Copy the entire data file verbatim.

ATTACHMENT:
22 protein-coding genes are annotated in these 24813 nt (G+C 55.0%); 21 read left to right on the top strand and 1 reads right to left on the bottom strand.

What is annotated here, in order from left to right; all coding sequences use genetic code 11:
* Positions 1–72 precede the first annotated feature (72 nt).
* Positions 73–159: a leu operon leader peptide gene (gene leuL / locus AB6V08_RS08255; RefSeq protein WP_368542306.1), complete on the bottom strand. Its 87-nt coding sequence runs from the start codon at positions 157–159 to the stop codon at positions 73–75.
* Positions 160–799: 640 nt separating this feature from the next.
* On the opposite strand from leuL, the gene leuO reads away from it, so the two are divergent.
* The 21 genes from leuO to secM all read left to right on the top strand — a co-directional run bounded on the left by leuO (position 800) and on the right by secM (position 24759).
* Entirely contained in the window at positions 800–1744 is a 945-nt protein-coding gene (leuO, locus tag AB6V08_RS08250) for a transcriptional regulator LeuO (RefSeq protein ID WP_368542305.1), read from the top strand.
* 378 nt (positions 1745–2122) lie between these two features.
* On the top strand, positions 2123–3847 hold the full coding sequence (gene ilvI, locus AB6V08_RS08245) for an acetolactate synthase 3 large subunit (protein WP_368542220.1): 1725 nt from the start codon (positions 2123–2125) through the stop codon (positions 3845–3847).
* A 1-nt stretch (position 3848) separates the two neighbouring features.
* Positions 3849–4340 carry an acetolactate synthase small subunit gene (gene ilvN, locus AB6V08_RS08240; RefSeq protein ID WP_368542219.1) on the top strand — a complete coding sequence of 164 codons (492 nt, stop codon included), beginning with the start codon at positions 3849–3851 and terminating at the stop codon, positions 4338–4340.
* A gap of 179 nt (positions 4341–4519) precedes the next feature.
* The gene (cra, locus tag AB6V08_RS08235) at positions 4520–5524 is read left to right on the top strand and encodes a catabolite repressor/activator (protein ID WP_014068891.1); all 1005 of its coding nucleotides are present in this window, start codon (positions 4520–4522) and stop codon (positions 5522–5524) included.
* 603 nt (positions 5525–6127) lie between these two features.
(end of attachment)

22 protein-coding genes are annotated in these 24813 nt (G+C 55.0%); 21 read left to right on the top strand and 1 reads right to left on the bottom strand.

What is annotated here, in order from left to right; all coding sequences use genetic code 11:
* Positions 1–72 precede the first annotated feature (72 nt).
* Positions 73–159: a leu operon leader peptide gene (gene leuL / locus AB6V08_RS08255; RefSeq protein WP_368542306.1), complete on the bottom strand. Its 87-nt coding sequence runs from the start codon at positions 157–159 to the stop codon at positions 73–75.
* Positions 160–799: 640 nt separating this feature from the next.
* On the opposite strand from leuL, the gene leuO reads away from it, so the two are divergent.
* The 21 genes from leuO to secM all read left to right on the top strand — a co-directional run bounded on the left by leuO (position 800) and on the right by secM (position 24759).
* Entirely contained in the window at positions 800–1744 is a 945-nt protein-coding gene (leuO, locus tag AB6V08_RS08250) for a transcriptional regulator LeuO (RefSeq protein ID WP_368542305.1), read from the top strand.
* 378 nt (positions 1745–2122) lie between these two features.
* On the top strand, positions 2123–3847 hold the full coding sequence (gene ilvI, locus AB6V08_RS08245) for an acetolactate synthase 3 large subunit (protein WP_368542220.1): 1725 nt from the start codon (positions 2123–2125) through the stop codon (positions 3845–3847).
* A 1-nt stretch (position 3848) separates the two neighbouring features.
* Positions 3849–4340 carry an acetolactate synthase small subunit gene (gene ilvN, locus AB6V08_RS08240; RefSeq protein ID WP_368542219.1) on the top strand — a complete coding sequence of 164 codons (492 nt, stop codon included), beginning with the start codon at positions 3849–3851 and terminating at the stop codon, positions 4338–4340.
* A gap of 179 nt (positions 4341–4519) precedes the next feature.
* The gene (cra, locus tag AB6V08_RS08235) at positions 4520–5524 is read left to right on the top strand and encodes a catabolite repressor/activator (protein ID WP_014068891.1); all 1005 of its coding nucleotides are present in this window, start codon (positions 4520–4522) and stop codon (positions 5522–5524) included.
* 603 nt (positions 5525–6127) lie between these two features.